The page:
WARGAME WEDNESDAY: The Importance of Fluff

Wednesday , 13, September 2017 7 Comments

I’ve done a lot of talking about numbers and satisfying mechanics and accuracy and all manner of game components in this space, but almost nothing about the fluff. Does it matter whether a Wargame is set in the grim darkness of the far future or the chivalric past, whether a world of magic or hard scientific bullet-pocked realism, whether dragons or tanks or strange forces or men do battle? Would Stratego be the same if the pieces were simply numbers, or would Ogre be improved if it was actually about a mythical ogre instead of a futuristic war wagon?

I posit to you that fluff is the single most important element of a Wargame, full stop. Who has heard of Rithmomachy, and what veteran Wargamer enjoys a relatively-fluffless game like checkers the same way as the most popular wargame of all time, chess, with its strong allusion to classical European socio-legal structure? But enough rabble rousing: Why is fluff so important?

Fluff is context. Having clear objectives that make martial sense requires multiple paths to victory or defeat, and how severe these aftermaths may be. Whether it’s controlling the bridges of Operation Market Garden or warring for the supremacy of tribal gods, it is the fluff that provides the tactical background, the explanation of the choices and skills you make for your troops, and further allows a system’s player to adopt a good-and-evil opinion, a sense of belonging and place, and to form the mindset to play the system and help the player find a working play style.

Fluff is also the heart. The mind may do war one way, but the hearts of both men and commander matter a great deal. It is difficult to be passionate about red tokens versus blue ones, but even simple historical context such as French and English, or better yet one which reflects the disparity in training, skill, organization, supply, morale, or campaign goals of the two armies. It is often this passion that makes close games so exciting and memorable: One infantry squad taking down a whole tank platoon in a heroic spree to save the game means more if you know your side’s allegiance, and the visualization of the conflict ignites our passion for the simulation to the point where seeing the fluff results in sales!

Fluff is most importantly of all a critical design constraint. Without some guidance, a designer is left floating in a sea of options that are at best paralyzing and at worst, slapstick and slapdash and full of clashing elements. Art from adversity is a concept that expresses how sincere difficulties often bring out the best of our minds’ unification of theme and mechanics and aesthetic, and of course it helps to sell the games as well to have clear fluff from which to draw. Fluff communicates to the intended audience, drawing those who like models to games with models, figurines to those who like miniatures they can paint and customize, and the introverted to their tokens. Fluff nods to a designer when they wonder if a mechanic fits or works properly, and fluff inspires deeper complexity and nuance as it guides the designer in their simplification of a world down to its expression in a game, supplying interactions between the units that reduce the scope of options for designers.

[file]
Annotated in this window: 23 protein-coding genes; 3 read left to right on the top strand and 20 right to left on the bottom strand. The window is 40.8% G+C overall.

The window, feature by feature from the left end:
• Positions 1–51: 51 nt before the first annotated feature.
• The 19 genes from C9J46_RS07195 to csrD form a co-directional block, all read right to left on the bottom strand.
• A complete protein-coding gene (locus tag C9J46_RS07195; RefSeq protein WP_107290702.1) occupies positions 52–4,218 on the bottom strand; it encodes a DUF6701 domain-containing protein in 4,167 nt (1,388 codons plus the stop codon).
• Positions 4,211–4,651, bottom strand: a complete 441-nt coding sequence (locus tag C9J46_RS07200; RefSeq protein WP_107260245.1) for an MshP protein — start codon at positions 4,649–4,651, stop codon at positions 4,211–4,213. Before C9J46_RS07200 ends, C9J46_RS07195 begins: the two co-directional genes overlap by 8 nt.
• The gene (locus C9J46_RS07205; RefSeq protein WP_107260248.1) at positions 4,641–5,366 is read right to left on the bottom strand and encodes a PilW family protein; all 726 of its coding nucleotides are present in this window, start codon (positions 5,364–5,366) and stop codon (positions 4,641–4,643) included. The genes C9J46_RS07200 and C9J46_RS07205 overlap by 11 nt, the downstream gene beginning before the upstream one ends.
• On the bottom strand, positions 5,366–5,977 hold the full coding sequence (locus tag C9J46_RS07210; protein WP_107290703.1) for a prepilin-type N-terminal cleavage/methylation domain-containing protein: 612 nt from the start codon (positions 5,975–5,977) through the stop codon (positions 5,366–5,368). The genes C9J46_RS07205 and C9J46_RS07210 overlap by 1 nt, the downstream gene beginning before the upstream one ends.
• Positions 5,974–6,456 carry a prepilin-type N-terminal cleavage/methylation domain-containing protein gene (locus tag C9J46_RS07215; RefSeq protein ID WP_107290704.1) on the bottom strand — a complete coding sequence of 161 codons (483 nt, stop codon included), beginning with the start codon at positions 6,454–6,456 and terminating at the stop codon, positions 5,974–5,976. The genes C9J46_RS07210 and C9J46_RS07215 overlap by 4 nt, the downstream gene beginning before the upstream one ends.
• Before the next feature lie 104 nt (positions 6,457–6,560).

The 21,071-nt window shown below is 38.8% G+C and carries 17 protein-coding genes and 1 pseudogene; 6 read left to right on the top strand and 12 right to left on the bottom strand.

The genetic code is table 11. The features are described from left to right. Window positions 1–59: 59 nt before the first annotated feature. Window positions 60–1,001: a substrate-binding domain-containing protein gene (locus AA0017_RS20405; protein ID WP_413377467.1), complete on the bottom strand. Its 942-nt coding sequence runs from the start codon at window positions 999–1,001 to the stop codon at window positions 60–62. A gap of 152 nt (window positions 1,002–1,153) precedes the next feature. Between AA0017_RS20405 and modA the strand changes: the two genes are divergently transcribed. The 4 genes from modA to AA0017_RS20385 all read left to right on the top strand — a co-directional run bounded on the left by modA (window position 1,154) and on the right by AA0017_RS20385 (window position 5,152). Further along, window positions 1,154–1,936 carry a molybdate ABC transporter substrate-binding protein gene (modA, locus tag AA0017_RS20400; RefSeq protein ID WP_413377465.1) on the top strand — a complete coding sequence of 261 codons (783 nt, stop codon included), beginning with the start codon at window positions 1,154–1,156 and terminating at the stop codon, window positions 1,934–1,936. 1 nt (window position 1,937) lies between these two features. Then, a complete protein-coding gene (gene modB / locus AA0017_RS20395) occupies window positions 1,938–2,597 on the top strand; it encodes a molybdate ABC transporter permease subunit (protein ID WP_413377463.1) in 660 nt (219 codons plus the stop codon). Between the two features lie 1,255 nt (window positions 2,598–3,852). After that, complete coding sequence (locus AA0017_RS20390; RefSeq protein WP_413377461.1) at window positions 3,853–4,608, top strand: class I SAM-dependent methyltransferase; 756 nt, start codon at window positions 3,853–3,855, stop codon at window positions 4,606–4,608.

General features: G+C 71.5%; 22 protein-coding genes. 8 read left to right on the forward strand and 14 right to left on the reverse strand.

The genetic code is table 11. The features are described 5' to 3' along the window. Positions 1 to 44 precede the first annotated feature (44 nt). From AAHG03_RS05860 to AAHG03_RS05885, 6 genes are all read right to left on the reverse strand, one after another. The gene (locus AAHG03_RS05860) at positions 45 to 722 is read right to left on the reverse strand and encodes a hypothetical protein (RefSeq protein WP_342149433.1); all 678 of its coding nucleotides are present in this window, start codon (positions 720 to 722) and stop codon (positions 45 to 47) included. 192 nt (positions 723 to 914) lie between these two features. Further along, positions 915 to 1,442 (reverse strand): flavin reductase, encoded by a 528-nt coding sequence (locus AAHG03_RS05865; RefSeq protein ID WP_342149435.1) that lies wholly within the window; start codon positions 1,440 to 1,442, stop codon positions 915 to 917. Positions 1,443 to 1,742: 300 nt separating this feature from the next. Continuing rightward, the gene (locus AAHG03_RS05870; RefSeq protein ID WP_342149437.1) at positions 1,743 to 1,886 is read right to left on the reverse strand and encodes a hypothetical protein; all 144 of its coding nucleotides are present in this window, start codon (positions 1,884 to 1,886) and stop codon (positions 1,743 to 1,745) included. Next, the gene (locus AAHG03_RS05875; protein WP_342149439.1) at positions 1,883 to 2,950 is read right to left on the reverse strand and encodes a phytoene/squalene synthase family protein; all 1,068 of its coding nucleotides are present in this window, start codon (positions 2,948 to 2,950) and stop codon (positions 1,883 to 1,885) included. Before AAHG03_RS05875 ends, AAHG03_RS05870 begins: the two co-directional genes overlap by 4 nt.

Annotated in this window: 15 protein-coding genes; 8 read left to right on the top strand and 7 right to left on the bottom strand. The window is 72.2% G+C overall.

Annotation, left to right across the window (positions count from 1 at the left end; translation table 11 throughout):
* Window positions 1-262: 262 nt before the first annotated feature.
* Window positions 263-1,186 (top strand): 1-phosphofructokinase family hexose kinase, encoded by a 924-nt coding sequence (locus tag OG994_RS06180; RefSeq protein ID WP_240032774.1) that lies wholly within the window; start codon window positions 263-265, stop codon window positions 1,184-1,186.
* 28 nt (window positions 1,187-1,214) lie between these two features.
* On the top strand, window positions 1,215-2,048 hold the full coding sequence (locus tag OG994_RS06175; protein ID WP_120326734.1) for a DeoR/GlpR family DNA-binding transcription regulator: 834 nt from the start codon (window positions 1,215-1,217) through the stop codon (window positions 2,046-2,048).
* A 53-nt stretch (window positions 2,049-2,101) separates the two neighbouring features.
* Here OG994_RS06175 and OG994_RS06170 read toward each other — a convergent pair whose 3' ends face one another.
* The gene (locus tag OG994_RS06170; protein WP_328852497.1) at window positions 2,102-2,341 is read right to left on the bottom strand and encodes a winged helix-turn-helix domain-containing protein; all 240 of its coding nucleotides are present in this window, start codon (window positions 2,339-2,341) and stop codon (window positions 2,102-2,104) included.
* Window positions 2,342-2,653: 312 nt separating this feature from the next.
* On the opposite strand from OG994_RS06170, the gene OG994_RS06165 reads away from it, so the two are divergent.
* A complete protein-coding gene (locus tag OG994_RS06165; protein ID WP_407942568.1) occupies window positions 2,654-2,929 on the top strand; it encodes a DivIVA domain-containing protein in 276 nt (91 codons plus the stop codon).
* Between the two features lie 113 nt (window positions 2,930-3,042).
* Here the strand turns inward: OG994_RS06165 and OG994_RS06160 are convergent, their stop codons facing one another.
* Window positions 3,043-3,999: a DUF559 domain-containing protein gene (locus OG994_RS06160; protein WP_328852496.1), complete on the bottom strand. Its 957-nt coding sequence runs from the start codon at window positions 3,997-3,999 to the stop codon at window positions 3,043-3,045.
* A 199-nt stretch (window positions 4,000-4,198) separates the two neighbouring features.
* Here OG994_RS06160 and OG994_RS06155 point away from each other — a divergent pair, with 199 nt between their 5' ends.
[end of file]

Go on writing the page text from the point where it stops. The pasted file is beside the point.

Fluff is the true essence of a Wargame. Wargames without fluff are hard to find and the more complex the less likely they are to be fluffless, esoteric mannequins which can be twisted completely at a designer’s whim. A good portion of this I attribute to the importance of the making of art from adversity — and nowhere more essential than the art of war. The context, who is fighting whom, what manner of claws and bullets and mental magics are reaching towards the enemy, is essential to a satisfying conclusion. I find that with mere numbers marching about, the winner does not matter so much to me at all while seeing a ragtag band fighting to hold out for allies against a monstrous assault makes me engage fully.

What are some of the benefits and drawbacks you have seen come from a Wargame’s fluff? What parts of fluff most excites you? Do you prefer simulations to have context, or to be a strictly mental exercise?

– Zac

  • In my experience, much of the enjoyment of a war game was a function of the “fluff factor.” Indeed, I find that games based on real events are usually more enjoyable than those that employ fictional scenarios. After all, what is fluffier than reality?

  • Cambias says:

    I think it’s important to have a connection between the “fluff” and the mechanics. In other words, a game should somehow reflect the reality of its ostensible subject matter. If you’re playing medieval English vs. French, the game should at least include units which function like knights and bowmen. You shouldn’t be able to “re-skin” it as a Civil War game or near-future space battle game.

    • Zac Wood says:

      Absolutely correct. This is why fluff should be a design constraint and not a design-free additive after the fact. Time and time again I’ve seen indie Wargame devs build systems that are built around a popular franchise, fail to acquire the licensing, and reskin it to mediocre effect.

  • JonM says:

    Warhammer 40k wouldn’t be a going concern if it had to rely on its mechanics alone!


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